Do we trust that this Man Who called Himself God could communicate His will to those Whom He loves so that we could understand without some theologian telling us what He meant? Or is it ok to just figure that those who first recieved that word from His very lips were so wrong, that only today we have gotten the message right?
It breaks my heart and tears my soul, and I only wish more folks could see what’s wrong. The emperor has no clothes.
July 22, 2006 § Leave a comment
Matt and i have been involved in a bible study for some time now, and we just started our new topic this week– God’s Love. Basically, the structure of our study is to ask a question, and with that question in mind, go through the NT book by book pulling out all relevant verses. Then we discuss those verses, and the context, and at the end of the study draw our conclusions based on everything we have found. It’s a loooog process. I’ve been part of this group for about 3 years now, and we have only completed two studies so far. Our first study asked the question “What was Jesus and His Apostles’ attitude towards scripture?” We pulled out any scripturee in which they quoted or fulfilled something, and analyzed whether they took a literal, figurative or hyperbolic interpretation of it. Basically, however Jesus and His Apostles approach scripture is the standard by which we should approach it. It was very interesting indeed! We came to the conclusion that Jesus was very careful to follow the OT scripture exactly, and allowed it to dictate His behavior and choices– following the Law and also fulfilling prophecy. The Apostles were already acknowledging the inspired NT writings as scripture.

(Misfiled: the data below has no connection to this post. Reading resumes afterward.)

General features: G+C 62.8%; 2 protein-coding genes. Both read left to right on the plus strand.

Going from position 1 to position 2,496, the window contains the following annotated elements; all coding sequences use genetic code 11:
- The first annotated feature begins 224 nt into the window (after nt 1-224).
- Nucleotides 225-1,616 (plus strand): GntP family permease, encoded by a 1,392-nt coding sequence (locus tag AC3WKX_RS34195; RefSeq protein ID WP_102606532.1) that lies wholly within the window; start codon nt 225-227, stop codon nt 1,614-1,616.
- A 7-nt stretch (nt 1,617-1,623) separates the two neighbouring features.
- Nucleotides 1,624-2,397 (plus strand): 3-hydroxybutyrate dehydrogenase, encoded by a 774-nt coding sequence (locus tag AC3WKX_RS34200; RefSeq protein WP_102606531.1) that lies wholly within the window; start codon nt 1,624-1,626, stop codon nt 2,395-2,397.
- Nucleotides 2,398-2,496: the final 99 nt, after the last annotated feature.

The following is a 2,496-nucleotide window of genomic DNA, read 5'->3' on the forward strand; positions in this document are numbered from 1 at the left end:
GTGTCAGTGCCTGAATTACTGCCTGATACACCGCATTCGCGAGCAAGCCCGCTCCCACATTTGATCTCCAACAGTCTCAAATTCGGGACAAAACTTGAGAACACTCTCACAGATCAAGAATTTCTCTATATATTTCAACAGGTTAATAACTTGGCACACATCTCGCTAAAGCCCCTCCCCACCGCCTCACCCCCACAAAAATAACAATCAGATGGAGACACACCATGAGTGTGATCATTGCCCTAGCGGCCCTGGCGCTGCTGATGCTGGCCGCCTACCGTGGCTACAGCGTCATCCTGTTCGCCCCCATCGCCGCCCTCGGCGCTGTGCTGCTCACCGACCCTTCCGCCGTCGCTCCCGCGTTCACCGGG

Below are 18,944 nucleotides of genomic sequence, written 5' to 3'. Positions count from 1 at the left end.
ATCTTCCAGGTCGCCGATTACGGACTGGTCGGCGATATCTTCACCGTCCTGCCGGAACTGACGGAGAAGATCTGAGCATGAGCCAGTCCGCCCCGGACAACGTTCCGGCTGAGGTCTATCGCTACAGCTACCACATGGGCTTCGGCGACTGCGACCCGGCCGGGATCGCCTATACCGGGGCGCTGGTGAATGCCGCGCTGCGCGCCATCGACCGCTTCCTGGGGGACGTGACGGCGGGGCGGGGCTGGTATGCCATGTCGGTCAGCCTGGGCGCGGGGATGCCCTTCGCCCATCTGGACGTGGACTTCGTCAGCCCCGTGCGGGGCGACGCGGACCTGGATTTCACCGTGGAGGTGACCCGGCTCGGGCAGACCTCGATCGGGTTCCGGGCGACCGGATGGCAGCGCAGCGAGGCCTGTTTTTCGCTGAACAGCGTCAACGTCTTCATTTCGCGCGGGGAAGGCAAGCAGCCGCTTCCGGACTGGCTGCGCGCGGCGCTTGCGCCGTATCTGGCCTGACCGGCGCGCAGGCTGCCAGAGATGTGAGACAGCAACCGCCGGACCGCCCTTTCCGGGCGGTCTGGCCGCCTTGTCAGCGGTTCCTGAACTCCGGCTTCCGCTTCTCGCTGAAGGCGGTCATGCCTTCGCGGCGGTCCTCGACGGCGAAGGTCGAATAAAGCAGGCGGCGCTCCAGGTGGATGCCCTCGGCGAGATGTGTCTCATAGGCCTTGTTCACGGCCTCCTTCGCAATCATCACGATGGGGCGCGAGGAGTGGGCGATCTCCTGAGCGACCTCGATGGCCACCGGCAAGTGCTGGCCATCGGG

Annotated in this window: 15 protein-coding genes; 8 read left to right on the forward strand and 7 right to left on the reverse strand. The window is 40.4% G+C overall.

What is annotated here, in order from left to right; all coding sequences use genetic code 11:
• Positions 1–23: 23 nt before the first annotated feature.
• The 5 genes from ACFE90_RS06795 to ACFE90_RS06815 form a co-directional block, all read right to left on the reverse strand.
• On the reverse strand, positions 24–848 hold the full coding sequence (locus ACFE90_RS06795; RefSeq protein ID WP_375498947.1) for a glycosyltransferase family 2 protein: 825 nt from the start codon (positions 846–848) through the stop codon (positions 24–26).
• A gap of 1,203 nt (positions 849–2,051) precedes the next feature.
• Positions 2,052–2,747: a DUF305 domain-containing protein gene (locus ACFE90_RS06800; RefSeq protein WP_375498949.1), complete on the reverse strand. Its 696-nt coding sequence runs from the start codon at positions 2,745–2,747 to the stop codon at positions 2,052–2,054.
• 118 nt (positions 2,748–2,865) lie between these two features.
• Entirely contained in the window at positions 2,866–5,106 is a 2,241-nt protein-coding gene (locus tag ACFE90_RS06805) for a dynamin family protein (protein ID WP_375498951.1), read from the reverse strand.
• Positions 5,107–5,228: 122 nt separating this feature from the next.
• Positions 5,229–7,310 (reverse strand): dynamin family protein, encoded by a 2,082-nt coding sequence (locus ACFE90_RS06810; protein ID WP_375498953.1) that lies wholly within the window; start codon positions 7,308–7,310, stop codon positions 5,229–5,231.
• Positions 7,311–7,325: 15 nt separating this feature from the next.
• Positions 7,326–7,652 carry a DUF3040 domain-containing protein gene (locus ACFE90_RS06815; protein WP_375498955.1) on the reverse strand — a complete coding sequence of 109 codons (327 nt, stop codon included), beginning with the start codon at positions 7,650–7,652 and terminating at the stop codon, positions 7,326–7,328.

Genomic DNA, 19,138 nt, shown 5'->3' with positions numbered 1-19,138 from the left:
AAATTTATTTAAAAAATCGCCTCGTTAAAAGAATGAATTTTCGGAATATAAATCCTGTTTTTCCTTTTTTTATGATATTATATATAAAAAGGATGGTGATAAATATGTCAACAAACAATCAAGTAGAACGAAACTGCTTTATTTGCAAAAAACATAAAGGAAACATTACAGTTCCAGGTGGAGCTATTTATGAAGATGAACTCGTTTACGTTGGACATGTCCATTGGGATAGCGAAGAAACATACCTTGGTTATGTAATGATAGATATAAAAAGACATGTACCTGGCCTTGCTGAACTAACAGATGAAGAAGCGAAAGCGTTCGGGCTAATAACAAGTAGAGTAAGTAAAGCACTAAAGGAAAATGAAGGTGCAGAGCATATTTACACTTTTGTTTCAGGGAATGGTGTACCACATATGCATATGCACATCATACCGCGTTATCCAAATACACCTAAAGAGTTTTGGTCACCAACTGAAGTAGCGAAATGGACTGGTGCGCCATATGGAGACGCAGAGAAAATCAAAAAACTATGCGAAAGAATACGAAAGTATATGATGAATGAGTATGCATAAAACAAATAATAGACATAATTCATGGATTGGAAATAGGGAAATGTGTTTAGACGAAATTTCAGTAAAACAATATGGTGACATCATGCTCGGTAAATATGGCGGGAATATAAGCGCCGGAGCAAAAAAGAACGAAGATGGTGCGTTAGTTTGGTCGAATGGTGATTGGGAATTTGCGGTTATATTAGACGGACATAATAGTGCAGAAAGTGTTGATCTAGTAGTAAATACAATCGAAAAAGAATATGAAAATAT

Our second study asked the question, “What is the Christian’s relationship to the OT Scriptures?” That was mind blowing, because it dealt with the Law, and the fact that it is now done away with, and we live by a new Law under Christ. We are not to dip back into the OT Law for justification– we are no longer bound by any of it.
So our new topic is God’s love. What is the nature of His love, and how does He expect us to live in that love?
This Thursday, we began studying the book of Matthew, and it is interesting indeed. We looked at how Jesus’ compassion always prompted Him to action (9:35-38, 14:14-20, 15:32-37, 20:33-34) and He equated loving one’s enemies with being perfect(5:43-48.) It also showed God’s desire for us to show this love to others, or else risk punishment (18:23-35 and 25:31-46)
July 15, 2006 § Leave a comment
I have recently found myself in an online debate with Matt “Mojo” Morginsky, former lead singer of the OC Supertones. It all started with this post on his myspace blog. While I don’t disagree with the idea that tattoos are not forbidden, I felt his reasons were insufficient. « Read the rest of this entry »
April 21, 2006 Enter your password to view comments.